Skip to main content


Winter seasons have significant societal impacts across all sectors ranging from direct human health and mortality to commerce, transportation, and education. The question “How severe was this winter?” does not have a simple answer. At the very least, the severity of a winter is related to the intensity and persistence of cold weather, the amount of snow, and the amount and persistence of snow on the ground. The Accumulated Winter Season Severity Index (AWSSI) was developed to objectively quantify and describe the relative severity of the winter season.

AWSSI Climatology

Goals of the AWSSI

  • Use max/min temperature, snowfall, and snow depth to objectively index winter weather conditions.
  • Create a historical database of AWSSI for locations with available temperature, snowfall and snow depth.
  • Compare season to season AWSSI for a particular location in climatological context.
  • Allow users access to objective data to make winter-informed decisions, especially pertaining to snow removal, commerce, and transportation.

Defining the AWSSI Season

The AWSSI is not limited to meteorological winter (December ‐ February) but is intended to capture winter weather from its earliest occurrence to its last.

AWSSI Example

The winter season begins with the first occurrence of any one of the following:

  • First measurable snowfall greater than or equal to 0.1 inch.
  • Maximum temperature less than or equal to 32°F.
  • Winter season begins on December 1 if conditions above have not been observed.

The winter season ends with the last occurrence of any one of the following:

  • Last measurable snowfall greater than or equal to 0.1 inch.
  • Last day with 1 inch of snow on the ground.
  • Last day with max temperature less than or equal to 32°F.
  • Winter season ends February 28/29 if the above conditions have occurred.

How the AWSSI Accumulates

AWSSI Point Thresholds

Daily scores are calculated based on scores assigned to temperature, snowfall, and snow depth thresholds (pictured right). Daily scores are accumulated through the winter season, allowing a running total of winter severity in the midst of a season, as well as a final, cumulative value characterizing the full season. Accumulations of the temperature and snow components of the index are computed separately and then added together for the total index. This allows comparison of the relative contribution of each to the total score.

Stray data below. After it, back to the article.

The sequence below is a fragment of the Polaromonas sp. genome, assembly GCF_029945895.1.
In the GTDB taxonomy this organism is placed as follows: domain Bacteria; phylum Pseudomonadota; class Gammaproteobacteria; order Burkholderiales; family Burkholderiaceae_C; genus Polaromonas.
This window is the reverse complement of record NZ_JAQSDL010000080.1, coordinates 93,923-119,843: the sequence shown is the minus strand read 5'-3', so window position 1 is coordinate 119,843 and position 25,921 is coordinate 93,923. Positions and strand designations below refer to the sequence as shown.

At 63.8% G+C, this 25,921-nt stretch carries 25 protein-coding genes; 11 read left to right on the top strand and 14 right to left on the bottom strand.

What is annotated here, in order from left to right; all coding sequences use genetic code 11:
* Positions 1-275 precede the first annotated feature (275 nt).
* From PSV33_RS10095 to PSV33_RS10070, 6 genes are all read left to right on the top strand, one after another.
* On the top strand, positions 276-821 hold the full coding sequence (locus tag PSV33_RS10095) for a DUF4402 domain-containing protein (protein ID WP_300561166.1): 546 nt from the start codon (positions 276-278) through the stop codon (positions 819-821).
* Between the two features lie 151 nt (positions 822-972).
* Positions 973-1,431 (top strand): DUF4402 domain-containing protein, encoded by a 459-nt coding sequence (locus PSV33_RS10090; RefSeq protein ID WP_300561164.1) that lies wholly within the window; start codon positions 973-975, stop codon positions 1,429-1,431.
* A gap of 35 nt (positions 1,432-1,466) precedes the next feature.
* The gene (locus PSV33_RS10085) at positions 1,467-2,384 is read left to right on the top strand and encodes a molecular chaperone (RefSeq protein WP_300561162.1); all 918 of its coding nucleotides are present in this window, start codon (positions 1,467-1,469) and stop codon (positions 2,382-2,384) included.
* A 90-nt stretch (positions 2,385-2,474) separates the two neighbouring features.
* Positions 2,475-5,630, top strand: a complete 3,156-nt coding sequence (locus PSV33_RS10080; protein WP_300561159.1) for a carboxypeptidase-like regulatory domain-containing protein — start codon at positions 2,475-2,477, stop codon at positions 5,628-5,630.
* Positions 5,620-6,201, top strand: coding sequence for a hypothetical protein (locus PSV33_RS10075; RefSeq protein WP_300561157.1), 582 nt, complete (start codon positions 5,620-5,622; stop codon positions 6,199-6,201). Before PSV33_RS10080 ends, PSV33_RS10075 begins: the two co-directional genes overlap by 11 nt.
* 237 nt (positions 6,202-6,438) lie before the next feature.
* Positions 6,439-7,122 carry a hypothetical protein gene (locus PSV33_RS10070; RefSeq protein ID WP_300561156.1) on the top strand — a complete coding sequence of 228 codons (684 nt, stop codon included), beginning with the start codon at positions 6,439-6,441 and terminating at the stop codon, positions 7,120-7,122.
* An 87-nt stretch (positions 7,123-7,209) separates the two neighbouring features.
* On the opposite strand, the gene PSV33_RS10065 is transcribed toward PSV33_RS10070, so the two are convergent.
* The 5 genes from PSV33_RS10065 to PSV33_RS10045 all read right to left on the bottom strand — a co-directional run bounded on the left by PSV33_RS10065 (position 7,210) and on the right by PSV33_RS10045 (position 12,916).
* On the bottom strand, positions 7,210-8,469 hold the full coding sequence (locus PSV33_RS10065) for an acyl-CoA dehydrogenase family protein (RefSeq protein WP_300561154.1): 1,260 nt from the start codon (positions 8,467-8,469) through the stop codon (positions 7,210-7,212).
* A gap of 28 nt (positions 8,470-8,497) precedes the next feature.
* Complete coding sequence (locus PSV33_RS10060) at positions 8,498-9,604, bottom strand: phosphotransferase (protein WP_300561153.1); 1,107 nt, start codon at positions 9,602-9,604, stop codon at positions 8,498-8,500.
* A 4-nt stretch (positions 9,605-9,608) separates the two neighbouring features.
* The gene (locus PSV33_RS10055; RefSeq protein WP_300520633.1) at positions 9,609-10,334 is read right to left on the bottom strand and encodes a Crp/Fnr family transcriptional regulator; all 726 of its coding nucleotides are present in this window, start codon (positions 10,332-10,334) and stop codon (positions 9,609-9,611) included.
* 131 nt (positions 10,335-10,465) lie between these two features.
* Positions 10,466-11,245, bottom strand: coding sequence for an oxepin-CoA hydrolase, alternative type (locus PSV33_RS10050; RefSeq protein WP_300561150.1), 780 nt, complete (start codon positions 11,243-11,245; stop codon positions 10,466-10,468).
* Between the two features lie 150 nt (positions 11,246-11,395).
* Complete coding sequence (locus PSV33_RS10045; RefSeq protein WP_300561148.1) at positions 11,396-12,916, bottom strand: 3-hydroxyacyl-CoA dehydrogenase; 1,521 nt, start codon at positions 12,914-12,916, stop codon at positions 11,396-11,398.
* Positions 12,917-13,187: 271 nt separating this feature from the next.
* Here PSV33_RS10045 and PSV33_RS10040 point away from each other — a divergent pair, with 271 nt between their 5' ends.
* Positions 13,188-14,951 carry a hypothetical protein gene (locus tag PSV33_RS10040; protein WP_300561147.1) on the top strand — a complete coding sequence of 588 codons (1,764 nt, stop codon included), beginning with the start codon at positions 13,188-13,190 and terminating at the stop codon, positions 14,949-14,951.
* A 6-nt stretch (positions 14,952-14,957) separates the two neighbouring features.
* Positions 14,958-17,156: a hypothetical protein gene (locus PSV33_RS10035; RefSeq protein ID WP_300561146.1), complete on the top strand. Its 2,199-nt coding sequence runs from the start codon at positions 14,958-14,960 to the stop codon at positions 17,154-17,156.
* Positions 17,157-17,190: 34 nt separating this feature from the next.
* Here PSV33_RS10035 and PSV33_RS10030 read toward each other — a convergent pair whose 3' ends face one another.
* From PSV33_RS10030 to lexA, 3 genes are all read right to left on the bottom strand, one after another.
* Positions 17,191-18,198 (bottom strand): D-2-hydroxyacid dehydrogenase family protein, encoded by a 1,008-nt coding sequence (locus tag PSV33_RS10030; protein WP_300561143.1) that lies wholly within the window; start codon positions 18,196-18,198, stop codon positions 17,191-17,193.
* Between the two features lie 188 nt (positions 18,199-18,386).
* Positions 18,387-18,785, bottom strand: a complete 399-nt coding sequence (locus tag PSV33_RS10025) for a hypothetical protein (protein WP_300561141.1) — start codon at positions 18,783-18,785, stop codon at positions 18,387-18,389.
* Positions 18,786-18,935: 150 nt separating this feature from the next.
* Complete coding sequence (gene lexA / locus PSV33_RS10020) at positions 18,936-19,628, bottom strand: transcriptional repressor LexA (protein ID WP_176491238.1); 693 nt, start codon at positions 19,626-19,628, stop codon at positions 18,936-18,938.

The AWSSI has been processed for 365 locations across the continental U.S. to provide a variety of locations in different climate regimes for analysis. The AWSSI is calculated for each season from 1950‐1951 to the current winter season. The seasonal data is then subject to quality control, and seasons missing data that would contribute 5% or more of the seasons AWSSI are removed . Averages and standard deviations are calculated for running accumulations of daily temperature and snow scores as well as the total AWSSI.

Quintiles of AWSSI scores were determined for each location. Descriptive categories were assigned to each quintile as follows:

AWSSI quintile categories

See an Example

Chicago Area 2013-2014
Go to annotated scoring page


  • Does not include wind (e.g. wind chill, blowing snow).
  • Does not include mixed precipitation or freezing rain explicitly.
  • Thresholds have been set with impacts in mind and are subject to adjustment in the future.

Available AWSSI Features

  • Monitor current winter season AWSSI scores.
  • Download current and historical daily AWSSI scores.
  • Analyze end of season summaries through maps and tabular data downloads.
  • Access the 1980-2020 AWSSI climatology map.

Additional Information

The Accumulated Winter Season Severity Index (AWSSI)
Barbara E. Mayes Boustead, Steven D. Hilberg, Martha D. Shulski, and Kenneth G. Hubbard. Journal of Applied Meteorology and Climatology, Vol. 54, No. 8, August 2015: 1693-1712.
Abstract | Full Text | PDF (2545 KB)

An Accumulated Winter Season Severity Index. Barbara Mayes Boustead, NOAA/NWS, Valley, NE; and S. Hilberg, M. D. Shulski, and K. G. Hubbard. Presented at 93rd Annual Meeting of the American Meteorological Society, January 2013.

An Accumulated Winter Season Severity Index (AWSSI). Webinar for the NWS Central Region, February 2017.

For more information, please contact Barb Mayes Boustead ( at the National Weather Service or us at the Midwestern Regional Climate Center.